What is the nature of the findings of facts by the Office of the Ombudsman?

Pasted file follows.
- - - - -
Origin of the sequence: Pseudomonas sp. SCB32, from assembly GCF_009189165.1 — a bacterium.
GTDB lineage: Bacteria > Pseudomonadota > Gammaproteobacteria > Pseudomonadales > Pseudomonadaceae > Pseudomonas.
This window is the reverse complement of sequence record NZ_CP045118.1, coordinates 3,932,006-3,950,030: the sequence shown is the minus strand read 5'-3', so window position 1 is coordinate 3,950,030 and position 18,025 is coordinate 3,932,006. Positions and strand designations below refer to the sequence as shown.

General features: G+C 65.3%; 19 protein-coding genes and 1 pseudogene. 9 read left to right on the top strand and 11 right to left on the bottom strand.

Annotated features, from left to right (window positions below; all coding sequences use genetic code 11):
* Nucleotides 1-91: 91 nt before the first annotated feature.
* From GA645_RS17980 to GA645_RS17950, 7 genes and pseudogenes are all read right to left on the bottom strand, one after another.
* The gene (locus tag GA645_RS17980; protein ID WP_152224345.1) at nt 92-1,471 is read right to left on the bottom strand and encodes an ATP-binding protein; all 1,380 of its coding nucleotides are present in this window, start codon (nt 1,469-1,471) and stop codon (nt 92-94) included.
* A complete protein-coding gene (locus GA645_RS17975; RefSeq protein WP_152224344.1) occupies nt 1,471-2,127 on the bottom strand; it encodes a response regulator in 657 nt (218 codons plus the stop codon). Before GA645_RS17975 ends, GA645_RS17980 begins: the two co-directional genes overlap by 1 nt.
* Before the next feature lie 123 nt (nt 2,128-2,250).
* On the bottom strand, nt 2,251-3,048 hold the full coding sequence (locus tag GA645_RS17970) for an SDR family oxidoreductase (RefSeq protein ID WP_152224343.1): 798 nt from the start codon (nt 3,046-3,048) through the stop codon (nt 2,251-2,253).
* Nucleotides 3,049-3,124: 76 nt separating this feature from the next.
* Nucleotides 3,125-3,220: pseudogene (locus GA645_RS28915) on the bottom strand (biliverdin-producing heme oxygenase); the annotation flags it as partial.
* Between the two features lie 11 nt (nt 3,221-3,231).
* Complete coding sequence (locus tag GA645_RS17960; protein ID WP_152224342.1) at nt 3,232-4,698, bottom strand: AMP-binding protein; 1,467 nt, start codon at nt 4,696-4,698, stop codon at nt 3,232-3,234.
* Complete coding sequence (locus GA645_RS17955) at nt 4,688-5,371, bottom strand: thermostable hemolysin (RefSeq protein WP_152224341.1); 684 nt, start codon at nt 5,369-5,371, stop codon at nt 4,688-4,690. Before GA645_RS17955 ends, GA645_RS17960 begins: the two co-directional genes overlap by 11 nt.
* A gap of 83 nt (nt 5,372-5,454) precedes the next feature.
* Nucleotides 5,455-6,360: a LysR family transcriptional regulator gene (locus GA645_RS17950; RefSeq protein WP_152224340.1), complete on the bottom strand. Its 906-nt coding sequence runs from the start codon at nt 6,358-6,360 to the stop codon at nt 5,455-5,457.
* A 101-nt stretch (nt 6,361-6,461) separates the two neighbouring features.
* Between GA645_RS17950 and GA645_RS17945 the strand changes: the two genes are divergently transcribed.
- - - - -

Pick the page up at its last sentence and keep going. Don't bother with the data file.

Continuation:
Section 27(2) of R.A. No. 6770 provides that findings of facts by the Office of Ombudsman are conclusive when supported by substantial evidence. Thus, as long as there is substantial evidence to support the Ombudsman’s decision, it will not be reversed. The rationale of the rule is that, it is based not only upon respect for the investigatory and prosecutory powers granted by the Constitution to the Office of the Ombudsman but upon practicality as well. Otherwise, the functions of the courts will be grievously hampered by innumerable petitions assailing the dismissal of investigatory proceedings conducted by the Office of the Ombudsman with regard to complaints filed before it, in much the same way that the courts would be extremely swamped if they could be compelled to review the exercise of discretion on the part of the fiscals or prosecuting attorneys each time they decide to file an information in court or dismiss a complaint by a private complainant. (Young v. Office of the Ombudsman, G.R. No. 110736, December 27, 1993, 228 SCRA 718; Ocampo v. Ombudsman, G.R. No. 103446-47, August 30, 1993).